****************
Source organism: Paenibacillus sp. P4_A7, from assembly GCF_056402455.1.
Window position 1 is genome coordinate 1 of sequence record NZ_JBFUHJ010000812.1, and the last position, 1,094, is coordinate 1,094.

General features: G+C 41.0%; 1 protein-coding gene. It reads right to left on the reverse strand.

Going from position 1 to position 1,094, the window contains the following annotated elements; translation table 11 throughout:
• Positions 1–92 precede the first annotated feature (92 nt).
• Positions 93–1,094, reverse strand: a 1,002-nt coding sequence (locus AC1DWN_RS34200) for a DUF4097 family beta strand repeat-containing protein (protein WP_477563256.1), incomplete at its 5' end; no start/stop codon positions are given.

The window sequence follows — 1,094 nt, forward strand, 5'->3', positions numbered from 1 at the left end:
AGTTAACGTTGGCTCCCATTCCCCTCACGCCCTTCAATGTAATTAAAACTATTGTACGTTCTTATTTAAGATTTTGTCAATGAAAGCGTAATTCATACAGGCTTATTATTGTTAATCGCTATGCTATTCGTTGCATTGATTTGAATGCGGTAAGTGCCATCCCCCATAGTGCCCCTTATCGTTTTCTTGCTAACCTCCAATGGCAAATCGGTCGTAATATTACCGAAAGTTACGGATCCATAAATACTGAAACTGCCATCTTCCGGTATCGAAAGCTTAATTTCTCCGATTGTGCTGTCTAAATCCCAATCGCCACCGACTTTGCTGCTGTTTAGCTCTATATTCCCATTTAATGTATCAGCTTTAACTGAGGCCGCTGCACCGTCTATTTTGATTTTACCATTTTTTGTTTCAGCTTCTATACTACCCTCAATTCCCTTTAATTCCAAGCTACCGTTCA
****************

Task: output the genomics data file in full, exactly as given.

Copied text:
Source organism: Paenibacillus sp. P4_A7, from assembly GCF_056402455.1.
Window position 1 is genome coordinate 1 of sequence record NZ_JBFUHJ010000812.1, and the last position, 1,094, is coordinate 1,094.

General features: G+C 41.0%; 1 protein-coding gene. It reads right to left on the reverse strand.

Going from position 1 to position 1,094, the window contains the following annotated elements; translation table 11 throughout:
• Positions 1–92 precede the first annotated feature (92 nt).
• Positions 93–1,094, reverse strand: a 1,002-nt coding sequence (locus AC1DWN_RS34200) for a DUF4097 family beta strand repeat-containing protein (protein WP_477563256.1), incomplete at its 5' end; no start/stop codon positions are given.

The window sequence follows — 1,094 nt, forward strand, 5'->3', positions numbered from 1 at the left end:
AGTTAACGTTGGCTCCCATTCCCCTCACGCCCTTCAATGTAATTAAAACTATTGTACGTTCTTATTTAAGATTTTGTCAATGAAAGCGTAATTCATACAGGCTTATTATTGTTAATCGCTATGCTATTCGTTGCATTGATTTGAATGCGGTAAGTGCCATCCCCCATAGTGCCCCTTATCGTTTTCTTGCTAACCTCCAATGGCAAATCGGTCGTAATATTACCGAAAGTTACGGATCCATAAATACTGAAACTGCCATCTTCCGGTATCGAAAGCTTAATTTCTCCGATTGTGCTGTCTAAATCCCAATCGCCACCGACTTTGCTGCTGTTTAGCTCTATATTCCCATTTAATGTATCAGCTTTAACTGAGGCCGCTGCACCGTCTATTTTGATTTTACCATTTTTTGTTTCAGCTTCTATACTACCCTCAATTCCCTTTAATTCCAAGCTACCGTTCA